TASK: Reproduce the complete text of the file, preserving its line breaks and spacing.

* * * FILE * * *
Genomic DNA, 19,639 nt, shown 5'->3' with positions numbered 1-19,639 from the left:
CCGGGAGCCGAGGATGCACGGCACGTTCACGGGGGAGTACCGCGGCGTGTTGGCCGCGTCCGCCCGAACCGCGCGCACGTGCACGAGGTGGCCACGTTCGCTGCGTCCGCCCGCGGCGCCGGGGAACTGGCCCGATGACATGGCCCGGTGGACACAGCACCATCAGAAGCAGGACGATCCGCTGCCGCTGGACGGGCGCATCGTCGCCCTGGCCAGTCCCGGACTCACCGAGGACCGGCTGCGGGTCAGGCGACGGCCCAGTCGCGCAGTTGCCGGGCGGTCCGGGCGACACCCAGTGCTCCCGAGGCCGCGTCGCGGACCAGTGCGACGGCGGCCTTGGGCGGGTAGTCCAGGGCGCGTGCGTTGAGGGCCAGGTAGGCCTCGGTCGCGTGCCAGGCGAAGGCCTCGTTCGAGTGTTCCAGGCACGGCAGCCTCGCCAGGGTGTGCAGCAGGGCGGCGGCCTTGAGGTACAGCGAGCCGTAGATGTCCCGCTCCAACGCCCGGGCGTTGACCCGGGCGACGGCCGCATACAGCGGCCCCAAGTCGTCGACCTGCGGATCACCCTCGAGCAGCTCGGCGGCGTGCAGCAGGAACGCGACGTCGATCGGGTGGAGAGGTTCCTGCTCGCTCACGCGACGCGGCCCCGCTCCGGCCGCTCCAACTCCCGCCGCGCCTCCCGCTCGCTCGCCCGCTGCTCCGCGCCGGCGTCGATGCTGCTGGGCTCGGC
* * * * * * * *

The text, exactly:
Genomic DNA, 19,639 nt, shown 5'->3' with positions numbered 1-19,639 from the left:
CCGGGAGCCGAGGATGCACGGCACGTTCACGGGGGAGTACCGCGGCGTGTTGGCCGCGTCCGCCCGAACCGCGCGCACGTGCACGAGGTGGCCACGTTCGCTGCGTCCGCCCGCGGCGCCGGGGAACTGGCCCGATGACATGGCCCGGTGGACACAGCACCATCAGAAGCAGGACGATCCGCTGCCGCTGGACGGGCGCATCGTCGCCCTGGCCAGTCCCGGACTCACCGAGGACCGGCTGCGGGTCAGGCGACGGCCCAGTCGCGCAGTTGCCGGGCGGTCCGGGCGACACCCAGTGCTCCCGAGGCCGCGTCGCGGACCAGTGCGACGGCGGCCTTGGGCGGGTAGTCCAGGGCGCGTGCGTTGAGGGCCAGGTAGGCCTCGGTCGCGTGCCAGGCGAAGGCCTCGTTCGAGTGTTCCAGGCACGGCAGCCTCGCCAGGGTGTGCAGCAGGGCGGCGGCCTTGAGGTACAGCGAGCCGTAGATGTCCCGCTCCAACGCCCGGGCGTTGACCCGGGCGACGGCCGCATACAGCGGCCCCAAGTCGTCGACCTGCGGATCACCCTCGAGCAGCTCGGCGGCGTGCAGCAGGAACGCGACGTCGATCGGGTGGAGAGGTTCCTGCTCGCTCACGCGACGCGGCCCCGCTCCGGCCGCTCCAACTCCCGCCGCGCCTCCCGCTCGCTCGCCCGCTGCTCCGCGCCGGCGTCGATGCTGCTGGGCTCGGC